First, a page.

The purpose of iCloud is to help make the customer’s experience in using Apple’s REAL products (Mac, iPhone, iPad, iPod, and Apple TV) better. Because iCloud itself does not need to be a revenue generator, It can mostly work discreetly in the background and not call attention to itself. The focus is always on using Apple’s products, not on using iCloud. Therefore, iCloud is not going to evolve into an online mega-repository where users keep more and more of their user data over time. That’s what Amazon and Google want to do…

      2. Yes, but I was able to mount my 20 GB iDisk volume on a family/friend’s Mac (or over the web with a password) and give them access to family videos (e.g. weddings) too large to email.

        I will use iCloud, but it doesn’t allow me to share.

  4. MDN’s admonishment sounded inappropriate initially, but after some thought, I concur. Usually, the Apple sales people are talking with each other or deliberately avoiding me when I visit. That just might be my case only, but I sure would prefer that the salespeople would make it a top priority to approach me for a sale. I hate feeling that I have to beg for help.

    1. Guess what, everyone is different. I prefer to be left browsing on my own and approach a salesperson if I want to ask anything or make the purchase.

      Nothing I hate more than being approached by (often multiple) salespeople people asking if I need any help. That’s actually why I stopped going to PC World stores (Browetts’s old employer)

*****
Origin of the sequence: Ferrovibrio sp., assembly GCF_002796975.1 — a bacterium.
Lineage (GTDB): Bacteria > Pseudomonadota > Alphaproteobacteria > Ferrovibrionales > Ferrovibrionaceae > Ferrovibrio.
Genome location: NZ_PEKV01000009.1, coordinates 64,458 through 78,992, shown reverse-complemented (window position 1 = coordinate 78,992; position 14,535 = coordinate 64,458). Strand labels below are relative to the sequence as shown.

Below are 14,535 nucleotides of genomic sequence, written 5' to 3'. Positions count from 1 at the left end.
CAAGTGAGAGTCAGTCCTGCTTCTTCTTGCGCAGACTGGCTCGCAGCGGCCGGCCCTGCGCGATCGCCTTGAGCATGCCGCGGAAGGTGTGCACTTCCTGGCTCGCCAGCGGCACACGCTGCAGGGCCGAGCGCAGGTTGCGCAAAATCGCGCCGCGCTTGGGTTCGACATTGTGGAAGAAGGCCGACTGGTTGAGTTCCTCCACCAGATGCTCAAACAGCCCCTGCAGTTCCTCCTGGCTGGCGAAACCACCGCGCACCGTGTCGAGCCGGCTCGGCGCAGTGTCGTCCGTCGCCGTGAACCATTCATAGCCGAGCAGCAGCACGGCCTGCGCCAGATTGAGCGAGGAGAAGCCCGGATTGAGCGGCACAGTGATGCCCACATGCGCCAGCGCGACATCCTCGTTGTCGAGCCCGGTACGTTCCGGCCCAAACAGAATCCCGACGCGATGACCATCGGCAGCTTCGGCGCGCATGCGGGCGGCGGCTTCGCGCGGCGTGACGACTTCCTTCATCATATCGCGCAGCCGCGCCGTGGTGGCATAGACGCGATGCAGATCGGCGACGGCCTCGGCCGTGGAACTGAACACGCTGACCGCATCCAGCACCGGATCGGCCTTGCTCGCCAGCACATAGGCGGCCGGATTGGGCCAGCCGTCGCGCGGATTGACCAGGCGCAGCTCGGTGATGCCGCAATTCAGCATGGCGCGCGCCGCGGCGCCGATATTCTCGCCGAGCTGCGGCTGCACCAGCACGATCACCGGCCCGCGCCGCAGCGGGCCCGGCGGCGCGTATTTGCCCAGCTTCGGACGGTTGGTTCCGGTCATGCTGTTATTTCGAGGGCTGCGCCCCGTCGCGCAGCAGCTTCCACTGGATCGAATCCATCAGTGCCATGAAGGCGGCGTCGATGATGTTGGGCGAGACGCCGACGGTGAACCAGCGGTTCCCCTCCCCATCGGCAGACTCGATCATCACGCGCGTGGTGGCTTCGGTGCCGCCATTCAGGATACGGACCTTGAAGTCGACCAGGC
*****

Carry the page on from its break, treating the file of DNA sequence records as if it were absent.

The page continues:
1. By addressing retail employees and making a point about the current horrid management decisions regarding them, in no way does that indicate that MDN does not understand what they clearly reported: that the 50 GB is for all Apple employees.

  5. No space on iCloud for iPhone users files to backup.

    Developers for iOS 5.0 don’t have ANY place to store downloadable content, other than the Cache folder which randomly gets deleted by iOS whenever it feels it need space.

    Developers for iOS 5.0.1 are only allowed to store downloadable content in above mentioned Cache folder or in the Documents folder, which is exclusive for user files, ONLY IF THE FILES ARE TAGGED TO NOT BE BACKED UP to iCloud.

    Apple is too cheap to actually back up user’s downloaded content in their apps!

    So basically Apple tells the iPhone users that their stuff gets backed up to iCloud, but in reality it is not.

  6. Wonderful, Apple employees enjoy.

    It does nothing for me. Doesn’t matter if Apple gives everyone a terabyte of free storage on its servers. If it’s my data, or my client’s data, it isn’t going on your server. Period.